# A multiplication algorithm found in a book by Paul Erdős: how does it work?

I am trying to understand the following problem from Erdős and Surányi’s Topics in the theory of numbers (Springer), chapter 1 (“Divisibility, the Fundamental Theorem of Number Theory”):

We can multiply two (positive integer) numbers together in the following way. Write the two numbers down next to each other. Divide the first in half, rounding down to an integer, and write the result below it. Double the second number, writing the result below it. We continue this halving / doubling until we are left with $$1$$ in the first column. Cross out all those numbers in the second column that are opposite an even number and add the remaining numbers in this column together to get the product. Prove that this works.

And this is an example, $$73 \cdot 217$$:

$$(73,217)$$

$$(36, 434)$$

$$(18, 868)$$

$$(9, 1736)$$

$$(4, 3472)$$

$$(2, 6944)$$

$$(1, 13888)$$

Then $$73 \cdot 217 = 217+1736+13888 = 15841$$, which is correct.

… and I really cannot visualize the reason why it works. My thoughts so far:

• We are dividing by $$2$$ in the left column, so only those values that are odd are coming from a division of a previous even number in the left column, and that means that the previous division by $$2$$ was “perfect”, meaning without decimals.

• I can approximate the value of the product of two natural numbers $$p \cdot q$$ if I divide the first number by $$2$$ continuously until it arrives at $$1$$ and multiply the second by $$2$$ at the same time (so the final value of the second one is an approximation of the product).

But why do we remove some of them for the final sum? I would like to ask the following questions:

1. How does it work?

2. We are summing the numbers of the second column that are opposite an odd number. Then what does the sum of the numbers that we do not use from the second column represent?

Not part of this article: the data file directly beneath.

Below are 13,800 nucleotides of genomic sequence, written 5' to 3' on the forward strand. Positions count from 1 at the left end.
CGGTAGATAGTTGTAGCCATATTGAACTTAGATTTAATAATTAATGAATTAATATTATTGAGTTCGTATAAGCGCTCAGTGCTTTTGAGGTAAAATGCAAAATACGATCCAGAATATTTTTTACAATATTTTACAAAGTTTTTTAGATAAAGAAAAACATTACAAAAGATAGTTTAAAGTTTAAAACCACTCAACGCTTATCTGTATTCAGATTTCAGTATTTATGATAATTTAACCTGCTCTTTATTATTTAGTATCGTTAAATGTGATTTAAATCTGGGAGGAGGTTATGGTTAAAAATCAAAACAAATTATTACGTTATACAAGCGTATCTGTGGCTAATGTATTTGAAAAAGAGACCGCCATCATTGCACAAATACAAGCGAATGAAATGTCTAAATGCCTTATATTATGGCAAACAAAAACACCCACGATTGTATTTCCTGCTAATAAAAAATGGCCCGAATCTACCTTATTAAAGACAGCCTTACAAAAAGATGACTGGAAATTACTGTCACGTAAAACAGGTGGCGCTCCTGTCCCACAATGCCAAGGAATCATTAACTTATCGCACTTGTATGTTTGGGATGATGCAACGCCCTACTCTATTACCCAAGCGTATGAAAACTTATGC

This is all probably pretty obvious, but I cannot see the light.

This method is often called “Russian peasant multiplication”.

It’s often justified by thinking about writing the first number in binary. Here’s another way to explain it. At each step, we’re replacing a pair $(p,q)$ either by $(\frac{p}{2}, 2q)$ (when $p$ is even) or by $(\frac{p-1}{2},2q)$ (when $p$ is odd).

• In the first case, when $p$ is even, the product of the two numbers doesn’t change: $p \cdot q = \frac{p}{2} \cdot 2q$.
• In the second case, when $p$ is odd, $\frac{p-1}{2} \cdot 2q = p \cdot q – q$. So the product has decreased by $q$, and we should set $q$ aside for later.

Eventually, we get to a pair $(1,r)$ whose product is easy to compute: it’s just $r$. Because we’ve kept track of how the product of a pair has changed, we know that the original product is equal to this product, plus all the numbers we’ve set aside.

But we set aside $q$ from the pair $(p,q)$ whenever $p$ is odd. So adding the numbers we set aside to the final number just corresponds to adding up the second number in every pair whose first number is odd.

You also wanted to know what the sum of the numbers opposite an even number represents.

Given a $p$ and $q$ you want to multiply, choose $k$ such that $2^{k-1} – 1 < p \le 2^k – 1$. (In other words, $2^k$ is the next power of $2$ after $p$, not including $p$ itself.)

Then if we use this algorithm to find $(2^k-1)\cdot q$, we’ll take the same number of steps to get to $1$ on the left-hand side, but all the left-hand numbers along the way are odd. This tells us that the sum of all the right-hand numbers should be the product $(2^k-1) \cdot q$.

Since the sum of all the right-hand numbers opposite an odd left-hand number is $p \cdot q$, the sum of all the right-hand numbers opposite an even left-hand number is their difference $(2^k-1-p) \cdot q$.